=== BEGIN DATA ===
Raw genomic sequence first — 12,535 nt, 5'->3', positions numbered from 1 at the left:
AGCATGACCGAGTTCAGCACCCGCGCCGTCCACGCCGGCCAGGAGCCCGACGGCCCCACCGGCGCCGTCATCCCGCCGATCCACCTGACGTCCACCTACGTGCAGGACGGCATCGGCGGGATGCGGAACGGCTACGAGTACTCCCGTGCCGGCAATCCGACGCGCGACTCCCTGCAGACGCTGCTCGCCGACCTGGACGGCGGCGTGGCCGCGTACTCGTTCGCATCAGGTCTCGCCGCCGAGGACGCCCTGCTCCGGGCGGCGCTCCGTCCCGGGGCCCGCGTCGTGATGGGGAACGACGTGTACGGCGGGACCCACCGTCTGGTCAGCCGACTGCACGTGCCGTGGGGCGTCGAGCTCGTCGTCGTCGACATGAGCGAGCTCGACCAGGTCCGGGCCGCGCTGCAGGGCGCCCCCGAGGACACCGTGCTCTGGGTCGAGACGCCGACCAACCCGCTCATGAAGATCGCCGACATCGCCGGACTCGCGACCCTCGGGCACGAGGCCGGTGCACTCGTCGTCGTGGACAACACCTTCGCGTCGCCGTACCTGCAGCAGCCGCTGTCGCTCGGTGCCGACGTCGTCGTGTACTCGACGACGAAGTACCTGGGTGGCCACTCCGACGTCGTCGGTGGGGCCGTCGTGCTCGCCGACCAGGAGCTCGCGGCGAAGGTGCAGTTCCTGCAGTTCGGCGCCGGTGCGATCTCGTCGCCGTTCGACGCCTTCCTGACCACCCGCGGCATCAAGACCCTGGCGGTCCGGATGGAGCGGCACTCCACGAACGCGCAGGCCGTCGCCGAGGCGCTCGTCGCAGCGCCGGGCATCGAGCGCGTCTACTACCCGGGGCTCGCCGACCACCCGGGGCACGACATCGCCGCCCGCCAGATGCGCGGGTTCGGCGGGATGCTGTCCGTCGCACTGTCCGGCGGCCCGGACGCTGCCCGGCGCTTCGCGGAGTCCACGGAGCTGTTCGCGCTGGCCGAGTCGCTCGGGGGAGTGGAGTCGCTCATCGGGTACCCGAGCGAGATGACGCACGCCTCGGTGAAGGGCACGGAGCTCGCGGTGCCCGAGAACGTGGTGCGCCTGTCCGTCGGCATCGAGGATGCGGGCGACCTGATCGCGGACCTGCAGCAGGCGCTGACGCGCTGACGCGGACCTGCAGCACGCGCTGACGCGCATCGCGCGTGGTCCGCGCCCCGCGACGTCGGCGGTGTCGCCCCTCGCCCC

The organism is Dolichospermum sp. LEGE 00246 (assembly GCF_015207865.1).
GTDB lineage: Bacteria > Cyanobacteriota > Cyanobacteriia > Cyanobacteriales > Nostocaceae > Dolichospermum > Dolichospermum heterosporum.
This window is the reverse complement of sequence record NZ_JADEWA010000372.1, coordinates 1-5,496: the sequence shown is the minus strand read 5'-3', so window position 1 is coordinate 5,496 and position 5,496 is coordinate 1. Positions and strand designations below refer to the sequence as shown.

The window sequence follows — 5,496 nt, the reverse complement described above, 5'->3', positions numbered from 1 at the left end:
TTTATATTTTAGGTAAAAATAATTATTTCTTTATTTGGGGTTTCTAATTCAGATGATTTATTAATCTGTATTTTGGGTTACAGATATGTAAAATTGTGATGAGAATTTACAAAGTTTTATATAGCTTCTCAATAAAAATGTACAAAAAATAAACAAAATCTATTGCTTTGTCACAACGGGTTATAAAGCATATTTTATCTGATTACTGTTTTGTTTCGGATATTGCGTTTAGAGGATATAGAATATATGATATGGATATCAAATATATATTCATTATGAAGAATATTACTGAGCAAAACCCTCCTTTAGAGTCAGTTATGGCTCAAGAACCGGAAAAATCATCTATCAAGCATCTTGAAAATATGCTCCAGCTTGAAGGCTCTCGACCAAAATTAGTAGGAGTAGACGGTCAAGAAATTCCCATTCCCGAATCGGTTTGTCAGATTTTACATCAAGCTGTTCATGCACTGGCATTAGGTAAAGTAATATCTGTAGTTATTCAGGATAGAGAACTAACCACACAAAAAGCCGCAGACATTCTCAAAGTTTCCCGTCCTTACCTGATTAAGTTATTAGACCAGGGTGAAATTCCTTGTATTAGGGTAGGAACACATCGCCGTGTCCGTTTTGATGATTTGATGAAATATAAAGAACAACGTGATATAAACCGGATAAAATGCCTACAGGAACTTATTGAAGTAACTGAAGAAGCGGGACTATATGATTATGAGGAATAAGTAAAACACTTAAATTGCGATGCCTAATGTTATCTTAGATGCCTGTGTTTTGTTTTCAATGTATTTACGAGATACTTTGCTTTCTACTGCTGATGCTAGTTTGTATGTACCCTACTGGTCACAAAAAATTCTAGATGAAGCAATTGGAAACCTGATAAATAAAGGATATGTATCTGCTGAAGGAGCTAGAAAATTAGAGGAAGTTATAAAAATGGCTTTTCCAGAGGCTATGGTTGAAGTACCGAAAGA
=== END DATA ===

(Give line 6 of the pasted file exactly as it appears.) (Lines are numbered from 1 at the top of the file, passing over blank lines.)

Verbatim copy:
The window sequence follows — 5,496 nt, the reverse complement described above, 5'->3', positions numbered from 1 at the left end: